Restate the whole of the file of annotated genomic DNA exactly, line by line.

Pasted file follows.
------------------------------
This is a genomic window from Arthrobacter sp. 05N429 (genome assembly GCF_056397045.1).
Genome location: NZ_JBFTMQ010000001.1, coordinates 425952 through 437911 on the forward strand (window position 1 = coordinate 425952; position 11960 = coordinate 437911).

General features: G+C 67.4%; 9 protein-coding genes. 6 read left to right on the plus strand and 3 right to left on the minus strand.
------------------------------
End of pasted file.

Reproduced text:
This is a genomic window from Arthrobacter sp. 05N429 (genome assembly GCF_056397045.1).
Genome location: NZ_JBFTMQ010000001.1, coordinates 425952 through 437911 on the forward strand (window position 1 = coordinate 425952; position 11960 = coordinate 437911).

General features: G+C 67.4%; 9 protein-coding genes. 6 read left to right on the plus strand and 3 right to left on the minus strand.